There’s nothing more frustrating than a painfully ironic clothing brand, classic example; t-shirts that say “female empowerment” made by female garment workers that aren’t paid a fair living wage (I’m looking at you Beyonce). I’ve always felt that some surf brands are also a prime example of this irony, with mainstream surf brands promoting outdoor life whilst polluting the planet with toxic production and unethical standards.
In the last few years, clothing brands have become more transparent to meet consumer expectations, cleaning up supply chains to comply with better standards. Unfortunately, major surf brands such as Billabong, Rip Curl and Quicksilver still don’t provide sufficient information about their policies and environmental and ethical standards. The Australian ethical rating app Good on You rates Quicksilver as ‘accused of greenwashing and its labour rights policies are basic‘.
Consumers seem to be caring; brands such as Billabong and Quicksilver have taken a sales plummet, with new grassroots brands tied to stronger activism roots becoming increasingly popular. World famous surf champion Kelly Slater, once sponsored by Quicksilver, took matters into his own hands and launched sustainable surf brand Outerknown. At a time of increased environmental awareness, it’s no longer acceptable that the surf industry – an industry that wouldn’t exist without nature exists – just ‘comply’ with environmental and ethical standards. It’s time for surf brands to walk the walk and not just talk the talk.
Thankfully, brands like Outerknown and the ones listed below are doing more than just sell surf gear.
“We founded Outerknown to change the game and create clothing that not only reflects our style but also our values.” – Kelly Slater, 11 x World Surf Champion
1. Vege Threads
Watching Vege Threads grow over the last few years has been really exciting, mainly because the brand deserves success. The products are made ethically in Australia with high-quality materials and certified by Ethical Clothing Australia. Vege Threads sells both male and female basics but for surfers, the limited number eco swimwear would be the focus (and only available to women).
The swimwear/surfwear is beautifully cut and full-fitting pieces are made from ECONYL®recycled nylon made from recycled post-consumer waste such as fishing nets and LYCRA® XTRA LIFE™ UV-protected Lycra which stands up to the harshness of chlorine and sun exposure. Sadly, no environmentally friendly fabric has made it to the market yet to replace synthetic fabrics in swimwear so for now, the best fabric choice for eco shoppers is recycled fabrics.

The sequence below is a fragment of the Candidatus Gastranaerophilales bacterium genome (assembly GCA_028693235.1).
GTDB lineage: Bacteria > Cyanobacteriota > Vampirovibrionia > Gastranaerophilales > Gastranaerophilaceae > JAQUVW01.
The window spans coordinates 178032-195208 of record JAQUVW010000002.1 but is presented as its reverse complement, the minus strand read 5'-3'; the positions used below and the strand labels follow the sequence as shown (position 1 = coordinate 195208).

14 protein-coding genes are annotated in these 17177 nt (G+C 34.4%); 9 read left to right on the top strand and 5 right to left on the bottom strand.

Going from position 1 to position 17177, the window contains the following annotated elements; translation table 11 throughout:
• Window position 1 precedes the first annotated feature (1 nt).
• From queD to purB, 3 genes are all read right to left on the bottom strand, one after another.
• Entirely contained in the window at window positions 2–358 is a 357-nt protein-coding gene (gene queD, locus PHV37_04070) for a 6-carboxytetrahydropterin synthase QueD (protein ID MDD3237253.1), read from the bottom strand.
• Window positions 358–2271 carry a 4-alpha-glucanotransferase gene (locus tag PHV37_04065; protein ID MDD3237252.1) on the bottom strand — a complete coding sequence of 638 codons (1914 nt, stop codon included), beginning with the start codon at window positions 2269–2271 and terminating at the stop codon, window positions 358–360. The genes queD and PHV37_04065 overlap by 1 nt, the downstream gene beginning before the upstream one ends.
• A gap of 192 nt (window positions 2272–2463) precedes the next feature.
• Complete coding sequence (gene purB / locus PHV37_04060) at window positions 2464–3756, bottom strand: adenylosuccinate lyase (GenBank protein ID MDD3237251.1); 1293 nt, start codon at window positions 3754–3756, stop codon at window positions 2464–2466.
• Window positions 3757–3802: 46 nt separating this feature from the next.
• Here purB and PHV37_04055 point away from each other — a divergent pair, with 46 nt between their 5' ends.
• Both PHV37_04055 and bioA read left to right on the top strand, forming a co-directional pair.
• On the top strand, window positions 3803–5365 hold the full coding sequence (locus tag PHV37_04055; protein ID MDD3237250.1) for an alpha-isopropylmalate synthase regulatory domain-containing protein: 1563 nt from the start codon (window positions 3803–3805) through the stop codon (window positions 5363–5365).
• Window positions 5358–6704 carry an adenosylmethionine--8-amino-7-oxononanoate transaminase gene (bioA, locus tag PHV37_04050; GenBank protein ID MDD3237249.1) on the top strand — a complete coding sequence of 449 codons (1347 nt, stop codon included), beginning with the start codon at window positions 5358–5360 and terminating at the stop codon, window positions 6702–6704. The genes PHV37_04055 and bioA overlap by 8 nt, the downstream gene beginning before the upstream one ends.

Vege Threads maintains full transparency of supply chains and production online, with 80% of fabrics made locally in Melbourne. The brand is also committed to sustainability initiatives such as reducing, reducing, recycling and choosing eco-friendly packaging and carbon-neutral delivery service. They also literally give back profits to back environmental projects, to support environmental solutions.
“We believe in giving back. That’s why as of 2018 Vege Threads is a proud member of 1% for the Planet, a company started by founders of Patagonia, to create positive impact through business. A percentage of profits are donated to back environmental projects and NFP movements around the globe.”
It’s difficult not to mention any surf-related products without Patagonia‘s name dropped in – they are simply the best in offering a broad range of eco surf wear for men and women. Firstly, they invest in scientific research and innovation to make more environmentally-friendly products, for example, they started using a natural rubber alternative called Yulex for wetsuits. They also get involved in activism and fund documentaries such as ‘Takayna’, which shines a light on the destruction of the Tarkine region in Tasmania. The employees are also given activist training and Patagonia bails them out of prison if they’re arrested for peaceful protesting (talk about walking the walk!). To top it all off, Patagonia started an organisation called 1% for the Planet, which is an alliance of businesses that commit to protecting the natural environment through profit.